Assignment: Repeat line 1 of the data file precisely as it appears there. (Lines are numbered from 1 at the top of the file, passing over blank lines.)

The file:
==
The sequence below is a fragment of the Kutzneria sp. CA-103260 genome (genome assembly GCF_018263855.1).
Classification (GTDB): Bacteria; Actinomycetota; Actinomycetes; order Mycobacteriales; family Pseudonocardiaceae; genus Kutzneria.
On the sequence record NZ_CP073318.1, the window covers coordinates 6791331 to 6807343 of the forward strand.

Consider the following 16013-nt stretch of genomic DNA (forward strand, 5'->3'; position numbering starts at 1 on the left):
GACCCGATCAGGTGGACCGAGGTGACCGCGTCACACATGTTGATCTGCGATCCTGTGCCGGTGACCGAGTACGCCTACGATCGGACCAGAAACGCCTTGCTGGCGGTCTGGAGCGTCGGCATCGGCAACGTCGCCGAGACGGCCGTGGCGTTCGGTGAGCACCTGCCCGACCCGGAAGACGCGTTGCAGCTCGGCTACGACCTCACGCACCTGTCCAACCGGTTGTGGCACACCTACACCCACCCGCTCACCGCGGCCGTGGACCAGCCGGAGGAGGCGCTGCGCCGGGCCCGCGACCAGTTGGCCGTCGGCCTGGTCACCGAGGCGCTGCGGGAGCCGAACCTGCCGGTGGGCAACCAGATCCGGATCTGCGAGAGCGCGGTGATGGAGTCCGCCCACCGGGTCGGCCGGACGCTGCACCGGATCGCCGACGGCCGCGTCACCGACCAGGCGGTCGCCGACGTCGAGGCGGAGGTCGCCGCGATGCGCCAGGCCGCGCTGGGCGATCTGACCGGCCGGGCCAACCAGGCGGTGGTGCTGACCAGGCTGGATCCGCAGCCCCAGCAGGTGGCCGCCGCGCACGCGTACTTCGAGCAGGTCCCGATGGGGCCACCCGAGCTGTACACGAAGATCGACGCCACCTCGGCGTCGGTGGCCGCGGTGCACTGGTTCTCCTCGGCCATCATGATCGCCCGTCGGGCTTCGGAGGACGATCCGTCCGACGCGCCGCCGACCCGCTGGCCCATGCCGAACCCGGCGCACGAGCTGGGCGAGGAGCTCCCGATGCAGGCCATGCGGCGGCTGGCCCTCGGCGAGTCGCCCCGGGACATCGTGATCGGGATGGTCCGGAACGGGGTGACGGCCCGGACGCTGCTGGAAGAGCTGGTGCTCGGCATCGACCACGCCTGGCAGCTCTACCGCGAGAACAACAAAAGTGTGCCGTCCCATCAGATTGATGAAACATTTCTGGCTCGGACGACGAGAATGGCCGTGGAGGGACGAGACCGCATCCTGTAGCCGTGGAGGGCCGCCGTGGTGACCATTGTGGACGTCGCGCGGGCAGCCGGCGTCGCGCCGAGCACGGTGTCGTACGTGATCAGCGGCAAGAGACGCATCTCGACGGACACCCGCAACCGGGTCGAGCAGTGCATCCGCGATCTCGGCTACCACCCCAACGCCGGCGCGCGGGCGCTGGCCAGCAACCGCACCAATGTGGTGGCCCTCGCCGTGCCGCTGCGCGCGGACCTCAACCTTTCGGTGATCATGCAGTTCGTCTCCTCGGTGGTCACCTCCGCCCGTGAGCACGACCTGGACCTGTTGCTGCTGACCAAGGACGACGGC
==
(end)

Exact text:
The sequence below is a fragment of the Kutzneria sp. CA-103260 genome (genome assembly GCF_018263855.1).